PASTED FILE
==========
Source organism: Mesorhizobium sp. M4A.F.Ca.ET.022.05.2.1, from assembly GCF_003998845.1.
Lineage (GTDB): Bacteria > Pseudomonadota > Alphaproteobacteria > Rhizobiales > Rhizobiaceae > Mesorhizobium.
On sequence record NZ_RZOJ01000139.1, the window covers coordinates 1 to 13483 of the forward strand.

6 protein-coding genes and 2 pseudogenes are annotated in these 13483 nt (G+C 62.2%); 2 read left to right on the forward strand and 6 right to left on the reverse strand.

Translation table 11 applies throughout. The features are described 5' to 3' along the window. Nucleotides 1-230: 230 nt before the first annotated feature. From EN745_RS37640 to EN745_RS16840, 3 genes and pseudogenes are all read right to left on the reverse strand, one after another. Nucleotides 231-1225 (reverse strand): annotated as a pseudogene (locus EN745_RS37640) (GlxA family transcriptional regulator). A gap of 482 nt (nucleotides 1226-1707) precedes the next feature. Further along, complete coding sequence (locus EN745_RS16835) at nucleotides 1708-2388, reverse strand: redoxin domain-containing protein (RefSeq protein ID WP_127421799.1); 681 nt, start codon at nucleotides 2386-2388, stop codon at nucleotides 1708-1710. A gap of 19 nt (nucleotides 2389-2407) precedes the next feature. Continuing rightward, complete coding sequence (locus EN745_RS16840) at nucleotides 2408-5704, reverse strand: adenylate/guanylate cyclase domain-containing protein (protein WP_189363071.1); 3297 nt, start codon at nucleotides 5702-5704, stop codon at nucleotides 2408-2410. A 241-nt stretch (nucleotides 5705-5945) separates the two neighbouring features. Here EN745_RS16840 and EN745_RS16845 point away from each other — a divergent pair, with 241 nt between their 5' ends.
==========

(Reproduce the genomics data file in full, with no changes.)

Source organism: Mesorhizobium sp. M4A.F.Ca.ET.022.05.2.1, from assembly GCF_003998845.1.
Lineage (GTDB): Bacteria > Pseudomonadota > Alphaproteobacteria > Rhizobiales > Rhizobiaceae > Mesorhizobium.
On sequence record NZ_RZOJ01000139.1, the window covers coordinates 1 to 13483 of the forward strand.

6 protein-coding genes and 2 pseudogenes are annotated in these 13483 nt (G+C 62.2%); 2 read left to right on the forward strand and 6 right to left on the reverse strand.

Translation table 11 applies throughout. The features are described 5' to 3' along the window. Nucleotides 1-230: 230 nt before the first annotated feature. From EN745_RS37640 to EN745_RS16840, 3 genes and pseudogenes are all read right to left on the reverse strand, one after another. Nucleotides 231-1225 (reverse strand): annotated as a pseudogene (locus EN745_RS37640) (GlxA family transcriptional regulator). A gap of 482 nt (nucleotides 1226-1707) precedes the next feature. Further along, complete coding sequence (locus EN745_RS16835) at nucleotides 1708-2388, reverse strand: redoxin domain-containing protein (RefSeq protein ID WP_127421799.1); 681 nt, start codon at nucleotides 2386-2388, stop codon at nucleotides 1708-1710. A gap of 19 nt (nucleotides 2389-2407) precedes the next feature. Continuing rightward, complete coding sequence (locus EN745_RS16840) at nucleotides 2408-5704, reverse strand: adenylate/guanylate cyclase domain-containing protein (protein WP_189363071.1); 3297 nt, start codon at nucleotides 5702-5704, stop codon at nucleotides 2408-2410. A 241-nt stretch (nucleotides 5705-5945) separates the two neighbouring features. Here EN745_RS16840 and EN745_RS16845 point away from each other — a divergent pair, with 241 nt between their 5' ends.